Officials within the US Department of Homeland Security (DHS) are weighing the possibility of dispersing contracts to outside firms in an effort to further bolster government surveillance of online chatter by extremist individuals and groups.
A Monday report by CNN indicates that the move is reportedly being considered as a way to sidestep limitations placed on government surveillance, as DHS authorities are not permitted to assume false identities in order to join restricted messaging groups.
At present, authorities are only cleared to monitor unprotected information that is published online through popular social media pages Facebook, Twitter, or similarly open forums tapped by entities. In order to do more invasive digging, officials must obtain a warrant and have called an ongoing probe.
Unidentified sources revealed to the outlet that the agency’s consideration is rooted more in an effort to obtain legal access to private chats created by extremists groups, as opposed to simply trying to decrypt data. Officials say that the initiative is meant to gather information that could help officials pinpoint details regarding a potential plan.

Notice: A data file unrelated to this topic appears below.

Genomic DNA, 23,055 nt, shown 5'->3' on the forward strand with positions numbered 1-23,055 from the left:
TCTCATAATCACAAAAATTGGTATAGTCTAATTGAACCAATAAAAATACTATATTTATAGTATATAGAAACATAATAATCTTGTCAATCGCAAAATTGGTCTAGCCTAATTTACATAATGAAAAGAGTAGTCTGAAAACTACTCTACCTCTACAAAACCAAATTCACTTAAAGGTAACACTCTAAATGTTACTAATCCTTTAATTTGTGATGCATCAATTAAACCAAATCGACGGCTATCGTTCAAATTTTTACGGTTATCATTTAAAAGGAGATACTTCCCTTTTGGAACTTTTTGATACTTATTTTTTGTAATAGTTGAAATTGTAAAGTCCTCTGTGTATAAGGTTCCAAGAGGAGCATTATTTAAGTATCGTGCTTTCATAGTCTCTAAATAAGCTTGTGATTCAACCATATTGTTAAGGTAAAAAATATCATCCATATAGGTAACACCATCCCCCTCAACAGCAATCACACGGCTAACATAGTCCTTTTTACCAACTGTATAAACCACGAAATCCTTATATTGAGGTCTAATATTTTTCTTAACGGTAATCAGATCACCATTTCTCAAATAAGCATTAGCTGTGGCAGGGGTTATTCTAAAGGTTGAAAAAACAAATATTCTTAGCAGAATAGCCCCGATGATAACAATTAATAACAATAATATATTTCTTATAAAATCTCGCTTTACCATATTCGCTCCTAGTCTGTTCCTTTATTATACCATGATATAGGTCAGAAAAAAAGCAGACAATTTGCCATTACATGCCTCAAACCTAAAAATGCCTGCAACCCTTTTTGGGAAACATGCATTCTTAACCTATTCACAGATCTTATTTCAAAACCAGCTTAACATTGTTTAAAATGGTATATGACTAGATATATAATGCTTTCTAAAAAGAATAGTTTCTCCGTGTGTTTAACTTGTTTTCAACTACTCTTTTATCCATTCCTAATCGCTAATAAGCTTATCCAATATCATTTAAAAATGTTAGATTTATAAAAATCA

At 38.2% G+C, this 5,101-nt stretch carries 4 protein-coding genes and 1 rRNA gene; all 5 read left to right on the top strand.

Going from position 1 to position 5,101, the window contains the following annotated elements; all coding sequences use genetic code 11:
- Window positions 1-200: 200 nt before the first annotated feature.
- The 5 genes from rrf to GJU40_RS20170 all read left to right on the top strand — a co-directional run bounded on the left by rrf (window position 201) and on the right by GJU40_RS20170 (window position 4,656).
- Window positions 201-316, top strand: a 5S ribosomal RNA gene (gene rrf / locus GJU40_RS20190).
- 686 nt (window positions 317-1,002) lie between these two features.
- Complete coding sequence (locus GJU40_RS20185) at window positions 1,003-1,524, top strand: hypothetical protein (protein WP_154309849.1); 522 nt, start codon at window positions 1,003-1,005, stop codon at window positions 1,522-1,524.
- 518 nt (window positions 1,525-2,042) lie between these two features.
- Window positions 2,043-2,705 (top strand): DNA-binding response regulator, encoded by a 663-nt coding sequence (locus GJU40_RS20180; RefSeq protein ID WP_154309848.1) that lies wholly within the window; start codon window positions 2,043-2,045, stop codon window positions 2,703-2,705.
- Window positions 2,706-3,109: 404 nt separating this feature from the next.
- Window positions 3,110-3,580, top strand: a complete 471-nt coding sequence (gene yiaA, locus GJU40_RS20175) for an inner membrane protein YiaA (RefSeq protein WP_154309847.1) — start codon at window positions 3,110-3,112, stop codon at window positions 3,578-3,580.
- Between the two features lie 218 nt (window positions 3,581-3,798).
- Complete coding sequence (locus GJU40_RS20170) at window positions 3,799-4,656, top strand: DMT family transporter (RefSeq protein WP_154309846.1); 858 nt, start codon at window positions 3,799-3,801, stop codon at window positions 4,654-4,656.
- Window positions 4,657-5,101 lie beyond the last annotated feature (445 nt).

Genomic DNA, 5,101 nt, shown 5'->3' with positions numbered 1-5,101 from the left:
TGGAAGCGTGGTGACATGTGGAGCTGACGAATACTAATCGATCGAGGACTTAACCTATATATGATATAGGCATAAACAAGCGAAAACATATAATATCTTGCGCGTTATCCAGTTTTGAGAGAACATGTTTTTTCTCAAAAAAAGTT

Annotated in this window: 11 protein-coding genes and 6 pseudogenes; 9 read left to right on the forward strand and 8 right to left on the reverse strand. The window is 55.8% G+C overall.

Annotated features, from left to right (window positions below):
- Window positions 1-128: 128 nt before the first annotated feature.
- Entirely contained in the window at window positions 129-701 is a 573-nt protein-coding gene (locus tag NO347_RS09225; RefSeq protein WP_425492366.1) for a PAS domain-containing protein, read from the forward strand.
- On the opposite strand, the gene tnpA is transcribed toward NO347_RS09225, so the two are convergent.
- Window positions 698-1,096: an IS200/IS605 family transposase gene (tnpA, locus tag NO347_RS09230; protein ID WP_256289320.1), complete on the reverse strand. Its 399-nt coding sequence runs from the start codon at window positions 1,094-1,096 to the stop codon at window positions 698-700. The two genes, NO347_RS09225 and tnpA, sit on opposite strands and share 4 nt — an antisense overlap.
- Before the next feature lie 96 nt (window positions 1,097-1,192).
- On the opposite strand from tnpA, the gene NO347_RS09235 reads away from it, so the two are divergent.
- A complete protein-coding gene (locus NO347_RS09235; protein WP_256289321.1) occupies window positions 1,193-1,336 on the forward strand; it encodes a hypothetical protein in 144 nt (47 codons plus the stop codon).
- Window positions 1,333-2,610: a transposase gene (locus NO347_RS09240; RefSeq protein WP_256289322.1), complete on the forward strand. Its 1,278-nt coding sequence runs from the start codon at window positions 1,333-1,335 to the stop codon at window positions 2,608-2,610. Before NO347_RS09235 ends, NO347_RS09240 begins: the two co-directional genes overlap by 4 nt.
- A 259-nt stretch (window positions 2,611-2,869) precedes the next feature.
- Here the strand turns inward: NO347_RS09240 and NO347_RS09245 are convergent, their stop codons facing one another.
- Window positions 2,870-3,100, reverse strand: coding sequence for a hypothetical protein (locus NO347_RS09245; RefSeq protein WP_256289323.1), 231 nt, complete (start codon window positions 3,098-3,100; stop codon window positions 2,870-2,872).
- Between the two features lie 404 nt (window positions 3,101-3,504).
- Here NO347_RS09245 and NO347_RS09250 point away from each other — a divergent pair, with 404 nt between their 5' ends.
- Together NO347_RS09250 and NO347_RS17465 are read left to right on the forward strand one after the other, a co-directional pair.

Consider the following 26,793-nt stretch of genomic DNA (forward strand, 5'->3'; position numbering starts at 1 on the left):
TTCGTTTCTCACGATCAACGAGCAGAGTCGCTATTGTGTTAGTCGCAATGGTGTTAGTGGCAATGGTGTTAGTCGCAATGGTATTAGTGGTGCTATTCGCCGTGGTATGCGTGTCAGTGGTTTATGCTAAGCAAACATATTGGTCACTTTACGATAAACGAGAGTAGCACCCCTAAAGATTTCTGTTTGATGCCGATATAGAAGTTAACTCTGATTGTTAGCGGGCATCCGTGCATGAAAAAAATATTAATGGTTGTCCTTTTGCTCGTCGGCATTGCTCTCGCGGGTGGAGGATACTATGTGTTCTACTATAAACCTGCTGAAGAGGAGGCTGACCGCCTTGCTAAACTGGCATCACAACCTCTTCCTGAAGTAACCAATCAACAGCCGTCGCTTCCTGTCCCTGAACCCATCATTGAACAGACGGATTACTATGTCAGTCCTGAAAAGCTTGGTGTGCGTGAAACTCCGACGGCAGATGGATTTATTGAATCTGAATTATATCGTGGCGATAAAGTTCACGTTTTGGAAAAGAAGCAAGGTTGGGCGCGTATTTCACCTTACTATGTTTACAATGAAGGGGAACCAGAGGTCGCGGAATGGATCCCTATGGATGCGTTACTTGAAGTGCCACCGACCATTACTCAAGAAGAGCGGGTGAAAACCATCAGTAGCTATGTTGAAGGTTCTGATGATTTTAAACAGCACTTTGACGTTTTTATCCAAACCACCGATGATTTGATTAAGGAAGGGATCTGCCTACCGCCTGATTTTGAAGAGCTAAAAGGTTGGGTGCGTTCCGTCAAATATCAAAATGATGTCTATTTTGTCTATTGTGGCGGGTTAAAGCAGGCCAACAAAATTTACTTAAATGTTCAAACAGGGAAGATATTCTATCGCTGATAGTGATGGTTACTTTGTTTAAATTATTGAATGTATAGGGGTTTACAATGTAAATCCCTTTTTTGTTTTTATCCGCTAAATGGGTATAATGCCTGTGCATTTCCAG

"There was only limited awareness before January 6 of what violent extremists were planning through social media," Tom Warrick, who served as the DHS deputy assistant secretary for counterterrorism policy from 2008 to 2019, told CNN, explaining that the agency would “explore whether contractors could help them understand [emerging] plots and trends” by extremists.
The CNN report also suggests that should the move be greenlighted, reports handed to the DHS would only include “broad summaries or analysis of narratives that are emerging” on monitored sites, and that reports “would not be used to target specific individuals.”
The option is also being explored by both the National Security Council and the Federal Bureau of Investigation.
Latest developments come on the heels of severe backlash dealt against the DHS over the department’s improper decision to collect and share open source reports that identified journalists who reported on the racial justice and police reform protests that took place in 2020, specifically those who covered the Portland protests.
Although the practice was stopped by former acting US Homeland Security Secretary Chad Wolf, it prompted criticism and probes by the House Intelligence Committee. Separately, the agency also came under fire over failures that occurred in the days leading to the deadly Capitol riot.